A lot of the accomplishments this season simply don’t feel earned. I’d like Sarah Braverman to encounter a significant setback—one that doesn’t involve men. I’d like Kristina and Peter to deal with the very real consequences of having a kid with Aspergers, in a way that doesn’t involve them taking up a hopelessly intense and expensive campaign and implausibly succeeding. There are limits to what one white, photogenic couple can do.
Otherwise, the show is just going to increasingly draw my indifference and derision. Which I don’t want. Bravermans forever!
*Not sure how many legs that phrase ever had
For reasons fully understandable to me, though deeply, deeply shameful, I stayed up until 3 in the morning watching old episodes of Boy Meets World.
Actually, I should be more specific.
Some kind soul decided to upload and string together in an old-fashioned, homemade kind of way every significant clip of Shawn Hunter (Rider Strong), Cory Matthew’s troubled best friend, and Angela Moore (Trina McGee-Davis), Shawn’s first major girlfriend. The YouTube clips run 12-14 minutes each, and they are eight parts in total. Official Kxren, the dutiful uploader, explains why there is, as of now, no part 9:
LIFE IS HECTIC AT THE MOMENT, WILL FINISH IT ONCE I GET SOME SPARE TIME. THANKS FOR ALL YOUR COMMENTS AND PATIENCE.
That didn’t do me any good though, so I ended up using Wikipedia as my ad-hoc TV guide and watched the pertinent season 6 and season 7 episodes until I saw the end of their relationship to its forced, unnatural conclusion.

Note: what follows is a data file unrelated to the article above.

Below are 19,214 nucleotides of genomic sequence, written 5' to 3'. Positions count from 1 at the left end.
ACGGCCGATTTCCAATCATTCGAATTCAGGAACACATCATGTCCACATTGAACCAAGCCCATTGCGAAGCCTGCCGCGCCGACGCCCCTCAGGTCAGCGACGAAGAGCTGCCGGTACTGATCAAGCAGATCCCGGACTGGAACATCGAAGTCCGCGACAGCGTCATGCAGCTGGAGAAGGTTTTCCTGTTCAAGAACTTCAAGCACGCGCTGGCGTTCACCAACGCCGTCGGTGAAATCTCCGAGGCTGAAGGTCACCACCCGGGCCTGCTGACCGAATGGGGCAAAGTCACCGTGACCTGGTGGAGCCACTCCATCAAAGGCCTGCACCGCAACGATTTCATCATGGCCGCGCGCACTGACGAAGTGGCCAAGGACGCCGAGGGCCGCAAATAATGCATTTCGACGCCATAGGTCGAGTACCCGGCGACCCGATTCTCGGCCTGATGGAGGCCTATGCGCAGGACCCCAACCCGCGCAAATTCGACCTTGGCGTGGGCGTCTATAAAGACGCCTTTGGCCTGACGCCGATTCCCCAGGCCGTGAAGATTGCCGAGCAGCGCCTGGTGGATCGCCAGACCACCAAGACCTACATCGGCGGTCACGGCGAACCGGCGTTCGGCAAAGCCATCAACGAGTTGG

I know exactly why I spent three hours watching Shawn and Angela. It’s the same reason I have occasional, overwhelming longings to watch Something New. But I’ve already done that blog post. Read the rest of this entry »
At the end of the day, deep in the bottom of my cantankerous heart, I always knew I would love Girls. I know my subconscious self too well. My occasional hankering for a certain kind of lo-fi white indie aesthetic is simply too strong. A few months ago I gorged myself on the underrated and inexplicably cancelled MTV hipster series I Just Want My Pants Back. I’ve just come off a Kicking and Screaming high.
I watched the pilot episode of Girls a few months ago and hadn’t been particularly impressed. But yesterday I wasn’t feeling well and I was lying on an air mattress (currently the only piece of furniture in a room for which I pay rent much higher than I would if I still lived in HP where the apartments are cheapish and everything shuts down after midnight.) I needed to vicariously commiserate with fictional underpaid, overeducated, privileged Millenials. So I watched episodes 2-9 of Girls in one glorious sitting yesterday and finished the series today. Read the rest of this entry »